Changing the world thanks to a cork stopper
The properties of cork, a 100% natural product, make it an alternative in highly polluting sectors such as the construction industry. The circular economy of cork stoppers can have a decisive environmental impact.
The fight for sustainability and the environment calls for a reduction in the use of carbon, an essential action if we want to slow down climate change, but which is perhaps not enough. Initiatives such as Recork go further: they believe the use of carbon should not only be reduced to zero, but that it should be in negative numbers. This means that no carbon dioxide is emitted, because more carbon dioxide is retained than is emitted.
And this is precisely what makes it possible to work with cork, a material that has gained importance in recent years thanks to its low environmental impact. Moreover, it can be used in so many ways and in so many sectors that cork is becoming an essential material for sustainable development and the so-called circular economy.
A material with a thousand uses
Cork is extracted from the bark of the cork oak, a tree of Mediterranean origin. In the end, cork is nothing more than the dead cells that the cork oak secretes to create the bark, which insulates and protects the tree from external agents. Once the cork has been extracted, it does not lose any of its qualities: it is waterproof, insulating, resistant, light, elastic, and even acts as a natural insect repellent. Moreover, the cork oak regenerates its bark, so cork extraction does not damage the tree.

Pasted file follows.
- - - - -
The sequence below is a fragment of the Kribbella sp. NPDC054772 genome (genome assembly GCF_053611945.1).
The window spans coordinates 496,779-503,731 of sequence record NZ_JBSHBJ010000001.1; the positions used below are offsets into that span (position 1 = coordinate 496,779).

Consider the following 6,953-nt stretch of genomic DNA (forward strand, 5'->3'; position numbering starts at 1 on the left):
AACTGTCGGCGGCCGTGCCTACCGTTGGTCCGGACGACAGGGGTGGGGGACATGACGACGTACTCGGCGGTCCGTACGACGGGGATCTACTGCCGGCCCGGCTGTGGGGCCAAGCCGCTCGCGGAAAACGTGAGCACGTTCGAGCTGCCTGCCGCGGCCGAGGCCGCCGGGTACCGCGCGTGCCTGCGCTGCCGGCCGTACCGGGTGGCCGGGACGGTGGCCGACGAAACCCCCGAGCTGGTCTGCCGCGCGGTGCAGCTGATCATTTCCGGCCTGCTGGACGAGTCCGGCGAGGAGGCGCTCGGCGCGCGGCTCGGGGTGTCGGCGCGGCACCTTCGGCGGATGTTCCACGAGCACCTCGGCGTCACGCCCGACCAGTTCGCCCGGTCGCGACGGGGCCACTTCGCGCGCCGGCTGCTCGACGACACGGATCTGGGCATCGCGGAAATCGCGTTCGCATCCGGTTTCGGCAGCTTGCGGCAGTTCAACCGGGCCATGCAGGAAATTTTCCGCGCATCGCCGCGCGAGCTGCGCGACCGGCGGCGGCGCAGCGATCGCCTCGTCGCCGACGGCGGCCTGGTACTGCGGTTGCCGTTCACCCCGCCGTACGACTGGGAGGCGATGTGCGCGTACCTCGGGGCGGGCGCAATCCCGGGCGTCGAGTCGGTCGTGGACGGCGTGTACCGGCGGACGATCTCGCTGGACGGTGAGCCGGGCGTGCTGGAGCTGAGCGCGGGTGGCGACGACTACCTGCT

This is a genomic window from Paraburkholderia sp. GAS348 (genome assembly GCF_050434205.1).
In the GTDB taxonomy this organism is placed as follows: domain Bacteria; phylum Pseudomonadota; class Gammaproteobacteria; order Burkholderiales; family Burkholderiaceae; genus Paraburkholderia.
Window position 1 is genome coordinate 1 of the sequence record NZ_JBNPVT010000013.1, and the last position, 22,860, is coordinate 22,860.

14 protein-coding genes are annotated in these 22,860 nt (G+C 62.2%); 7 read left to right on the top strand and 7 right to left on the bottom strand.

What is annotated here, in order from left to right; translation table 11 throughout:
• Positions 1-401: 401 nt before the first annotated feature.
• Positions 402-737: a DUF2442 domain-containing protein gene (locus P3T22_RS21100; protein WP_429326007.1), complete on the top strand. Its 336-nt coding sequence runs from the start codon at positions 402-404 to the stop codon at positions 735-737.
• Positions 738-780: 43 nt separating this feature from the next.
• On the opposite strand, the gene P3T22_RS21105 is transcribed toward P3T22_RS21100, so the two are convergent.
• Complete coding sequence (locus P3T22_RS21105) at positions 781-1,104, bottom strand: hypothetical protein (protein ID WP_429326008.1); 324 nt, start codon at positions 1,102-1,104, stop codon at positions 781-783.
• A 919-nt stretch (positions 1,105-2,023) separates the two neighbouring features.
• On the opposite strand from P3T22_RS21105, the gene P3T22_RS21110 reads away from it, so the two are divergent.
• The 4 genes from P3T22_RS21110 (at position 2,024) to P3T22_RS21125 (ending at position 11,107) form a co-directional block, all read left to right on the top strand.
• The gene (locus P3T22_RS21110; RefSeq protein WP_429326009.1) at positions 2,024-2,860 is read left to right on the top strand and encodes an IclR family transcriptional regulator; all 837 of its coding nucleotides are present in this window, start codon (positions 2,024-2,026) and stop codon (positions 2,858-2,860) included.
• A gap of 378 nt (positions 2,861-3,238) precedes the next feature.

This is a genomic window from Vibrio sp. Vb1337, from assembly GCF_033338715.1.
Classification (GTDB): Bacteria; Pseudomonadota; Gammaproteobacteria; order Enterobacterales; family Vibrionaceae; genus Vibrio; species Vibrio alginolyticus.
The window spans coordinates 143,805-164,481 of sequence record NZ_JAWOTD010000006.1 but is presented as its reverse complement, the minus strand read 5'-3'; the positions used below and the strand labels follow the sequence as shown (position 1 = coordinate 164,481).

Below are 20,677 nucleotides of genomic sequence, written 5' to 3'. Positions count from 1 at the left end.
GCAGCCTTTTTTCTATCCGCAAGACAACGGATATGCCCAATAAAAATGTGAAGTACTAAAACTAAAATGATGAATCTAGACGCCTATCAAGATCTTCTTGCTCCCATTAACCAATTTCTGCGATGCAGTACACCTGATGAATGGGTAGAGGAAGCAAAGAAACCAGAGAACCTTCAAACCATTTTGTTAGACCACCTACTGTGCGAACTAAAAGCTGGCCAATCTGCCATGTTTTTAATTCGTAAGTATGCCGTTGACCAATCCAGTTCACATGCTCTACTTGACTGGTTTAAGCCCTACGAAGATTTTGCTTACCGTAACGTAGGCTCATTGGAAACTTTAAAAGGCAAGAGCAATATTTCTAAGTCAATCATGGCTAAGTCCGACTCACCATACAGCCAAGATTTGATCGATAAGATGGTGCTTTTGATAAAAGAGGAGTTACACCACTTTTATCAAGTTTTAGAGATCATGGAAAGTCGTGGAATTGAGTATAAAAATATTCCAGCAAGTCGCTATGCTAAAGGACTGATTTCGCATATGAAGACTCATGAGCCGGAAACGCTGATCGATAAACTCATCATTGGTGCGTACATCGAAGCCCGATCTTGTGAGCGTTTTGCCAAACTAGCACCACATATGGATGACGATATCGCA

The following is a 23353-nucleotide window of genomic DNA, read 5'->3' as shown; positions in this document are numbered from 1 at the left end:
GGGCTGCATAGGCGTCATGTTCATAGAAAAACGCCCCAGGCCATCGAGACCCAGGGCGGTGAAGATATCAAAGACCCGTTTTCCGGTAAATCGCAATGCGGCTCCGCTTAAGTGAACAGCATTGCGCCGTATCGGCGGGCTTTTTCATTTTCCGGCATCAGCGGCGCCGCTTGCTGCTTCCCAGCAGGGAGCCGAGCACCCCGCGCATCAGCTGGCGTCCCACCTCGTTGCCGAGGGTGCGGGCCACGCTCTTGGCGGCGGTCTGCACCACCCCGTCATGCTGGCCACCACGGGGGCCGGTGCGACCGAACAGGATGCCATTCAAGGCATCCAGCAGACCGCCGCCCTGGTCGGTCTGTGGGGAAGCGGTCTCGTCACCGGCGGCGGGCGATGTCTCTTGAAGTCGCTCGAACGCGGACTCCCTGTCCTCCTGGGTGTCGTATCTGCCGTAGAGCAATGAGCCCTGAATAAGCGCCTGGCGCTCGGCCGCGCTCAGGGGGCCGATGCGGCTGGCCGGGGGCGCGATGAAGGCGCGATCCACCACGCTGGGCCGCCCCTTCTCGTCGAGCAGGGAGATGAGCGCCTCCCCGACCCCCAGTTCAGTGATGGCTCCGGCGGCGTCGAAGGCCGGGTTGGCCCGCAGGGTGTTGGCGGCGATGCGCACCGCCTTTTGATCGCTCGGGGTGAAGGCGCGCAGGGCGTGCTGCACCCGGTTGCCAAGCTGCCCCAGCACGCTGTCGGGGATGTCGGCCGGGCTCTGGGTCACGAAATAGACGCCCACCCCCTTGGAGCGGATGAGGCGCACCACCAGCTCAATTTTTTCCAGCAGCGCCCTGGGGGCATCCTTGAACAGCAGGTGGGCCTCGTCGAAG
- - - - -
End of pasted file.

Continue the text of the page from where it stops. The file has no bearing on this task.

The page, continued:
These properties make cork a perfect material for construction, which is one of the most polluting sectors. Its applications are diverse, but its insulating function stands out, both thermally and acoustically. In addition, cork is often mixed with concrete to reduce the weight of the mixture or to make parquet floors more resistant. It is also used to make chipboards. Depending on how it is treated, cork wool or cork paper can even be made. All these uses make cork the main ally of the so-called bioclimatic architecture.
The eternal life of the circular economy
In Catalonia, the cork oak industry has a remarkable weight, although it often goes unnoticed. In 1991, the Institut Català del Suro (ICSuro), a private, non-profit, scientific foundation, was created. The institute aims to promote the cork sector, from the management of the forests to the production of the final product. And, at the same time, it focuses on research. In 2020, the sector produced more than 7,000 tonnes of cork.
The importance of cork is clear. Now, the question is how to manage the material properly and enable a good supply. It should be borne in mind that cork can be extracted from a cork oak every eight or nine years, despite the fact that in Catalonia growth is slower, up to 14 years, which makes it possible to produce higher quality, less porous cork. This limits its supply, and this is where the circular economy gains importance, because it aims to give new lives to cork. Recycling the material, without losing its properties, can make cork achieve almost eternal life.
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